Visa Inc. and Mastercard Inc. have made it plain in recent years they’re interested in something much bigger than card payments. On Monday afternoon, Visa underscored its own determination to be the network for the world’s payments economy by announcing it will lay out fully $5.3 billion to buy Plaid Inc., a 7-year-old company that connects nonbank payments providers like Stripe and Venmo with users’ bank accounts.
The deal, which Visa expects will close within the next three to six months, brings the world’s largest card-payments network closer to its ambition to facilitate “the movement of funds for any purpose around the world,” according to Visa chief executive Alfred Kelly, who discussed the transaction during a conference call late Monday afternoon.
But the deal also represents a big bet on a “network-of-networks” strategy Visa has pursued recently that involves closer cooperation, rather than rivalry, with the digital startups whose businesses require access not just to consumers’ credit and debit cards but to their ultimate source of funds. The deal for Plaid is a “very important acquisition. Their solution will allow Visa to address [real-time payments] for any number of use cases,” says Patricia Hewitt, principal at PG Research & Advisory Services, a Savannah, Ga.-based consultancy, in an e-mail message.
That funding access is what San Francisco-based Plaid enables for a range of companies, many of which didn’t exist a decade ago, including fintechs like Acorn, Betterment, Chime, and Square, as well as Stripe and Venmo, a unit of PayPal Holdings Inc. And Plaid’s network is growing fast. It provides bank connections for more than 200 million users of these apps, up from 129 million a year ago. Indeed, that number has grown at a 115% average annual rate since 2015. With these links under its tent, Visa can “deliver payments initiation to developers globally for non-card [payments] and [real-time] payments,” Kelly said.
Visa has shown itself willing to spend big money to secure other anchors in that network-of-networks strategy—and push well beyond card payments. Last year, for example, it paid $320.4 million for Earthport, a cross-border payments provider, after prevailing in a bidding war with Mastercard. At a stroke, that deal doubled Visa’s bank-account connections in the top 50 global markets from 50% coverage to 100%, estimates Robert Napoli, an analyst with William Blair & Co. LLC. “Visa’s evolving from being a card specialist to being a general-purpose payments provider,” notes Rick Oglesby, principal at AZ Payments Group, a consultancy in Mesa, Ariz., in an email message.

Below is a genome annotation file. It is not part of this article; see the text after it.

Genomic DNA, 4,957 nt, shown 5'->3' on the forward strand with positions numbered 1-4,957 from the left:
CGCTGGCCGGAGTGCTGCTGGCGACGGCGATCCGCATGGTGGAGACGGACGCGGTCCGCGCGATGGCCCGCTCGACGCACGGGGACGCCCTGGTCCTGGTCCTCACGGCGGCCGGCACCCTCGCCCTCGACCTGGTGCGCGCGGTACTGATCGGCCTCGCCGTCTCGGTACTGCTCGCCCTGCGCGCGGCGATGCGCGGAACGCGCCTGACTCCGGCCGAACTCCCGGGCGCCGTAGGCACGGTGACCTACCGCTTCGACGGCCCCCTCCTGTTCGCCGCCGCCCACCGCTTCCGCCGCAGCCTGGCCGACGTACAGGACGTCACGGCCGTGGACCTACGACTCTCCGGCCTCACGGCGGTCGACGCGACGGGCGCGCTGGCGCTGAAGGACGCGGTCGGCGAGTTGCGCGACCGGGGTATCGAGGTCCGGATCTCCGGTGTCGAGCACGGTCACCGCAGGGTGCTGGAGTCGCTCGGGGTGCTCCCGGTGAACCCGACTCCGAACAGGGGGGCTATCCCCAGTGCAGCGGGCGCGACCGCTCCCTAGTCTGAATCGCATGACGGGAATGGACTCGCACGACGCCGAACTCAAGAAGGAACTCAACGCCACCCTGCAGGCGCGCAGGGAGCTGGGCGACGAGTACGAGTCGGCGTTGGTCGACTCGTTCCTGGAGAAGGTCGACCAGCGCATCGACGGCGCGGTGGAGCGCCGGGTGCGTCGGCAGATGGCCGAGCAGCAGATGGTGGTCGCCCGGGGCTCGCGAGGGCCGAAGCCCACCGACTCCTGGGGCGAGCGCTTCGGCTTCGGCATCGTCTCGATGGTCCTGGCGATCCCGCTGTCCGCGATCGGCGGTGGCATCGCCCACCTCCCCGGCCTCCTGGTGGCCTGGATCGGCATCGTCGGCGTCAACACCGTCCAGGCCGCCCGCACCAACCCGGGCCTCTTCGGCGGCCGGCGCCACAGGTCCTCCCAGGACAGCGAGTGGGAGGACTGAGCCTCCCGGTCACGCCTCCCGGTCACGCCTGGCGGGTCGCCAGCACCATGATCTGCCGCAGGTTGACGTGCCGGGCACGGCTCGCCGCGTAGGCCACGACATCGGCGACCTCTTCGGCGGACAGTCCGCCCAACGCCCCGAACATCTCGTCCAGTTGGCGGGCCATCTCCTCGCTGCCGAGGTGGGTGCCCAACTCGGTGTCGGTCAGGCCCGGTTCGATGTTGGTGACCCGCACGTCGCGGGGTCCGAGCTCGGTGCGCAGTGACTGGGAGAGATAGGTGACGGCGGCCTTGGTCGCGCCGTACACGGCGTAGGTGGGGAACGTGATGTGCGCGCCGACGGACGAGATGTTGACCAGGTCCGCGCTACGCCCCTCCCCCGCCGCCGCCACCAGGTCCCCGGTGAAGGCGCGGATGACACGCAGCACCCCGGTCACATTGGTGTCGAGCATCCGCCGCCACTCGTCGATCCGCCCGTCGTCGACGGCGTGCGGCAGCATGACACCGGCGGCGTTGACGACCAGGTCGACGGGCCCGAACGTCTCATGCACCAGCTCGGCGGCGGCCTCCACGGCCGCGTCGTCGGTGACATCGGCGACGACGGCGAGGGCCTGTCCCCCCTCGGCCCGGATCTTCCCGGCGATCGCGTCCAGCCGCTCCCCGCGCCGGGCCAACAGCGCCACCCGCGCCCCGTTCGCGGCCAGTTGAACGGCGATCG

But buying Plaid could make sense just from the point of view of the rapid development of the market the company operates in. Globally, 75% of the world’s consumers who have an Internet connection are using a fintech app, according to numbers provided by Visa. That’s up from just 18% four years ago. Plaid alone links more than 2,600 fintech developers to more than 11,000 companies in the banking and financial-services sectors.
“The fintechs’ connection with any network came primarily if they offered a product that could be used at the point of sale. This acquisition would give Visa the opportunity to engage with the fintech market in addition to the card-payment rails,” notes Ben Jackson, chief operating officer at the Innovative Payments Association, Washington, D.C., in an email message.
Opportunities like that haven’t escaped the notice of either of the country’s largest payments networks. “This acquisition by Visa, while significant, continues a well-established trend,” says Tim Sloane, vice president of payments innovation at Mercator Advisory Group, a Marlborough, Mass.-based consultancy, in an email message. “Both networks are positioning themselves as providers of a wide portfolio of bank products, not surprisingly aligned with payments and managed access to bank data.”
Visa clearly expects a big dividend on this latest investment. Officials said Monday the company will pour resources into expanding Plaid’s reach internationally in an effort to globalize its base of fintechs and banks. That may take some time, but Visa projects Plaid will add anywhere from 80 to 120 basis points to its revenue growth rate as soon as 2021. “We intend to invest heavily in the early years to expand internationally,” noted Vasant Prabhu, Visa’s chief financial officer, during the Monday presentation.
But for all that potential, the Plaid deal wasn’t swaying investors one way or the other Tuesday. At mid-morning, Visa’s stock was trading at nearly $196 per share, up less than 0.50%.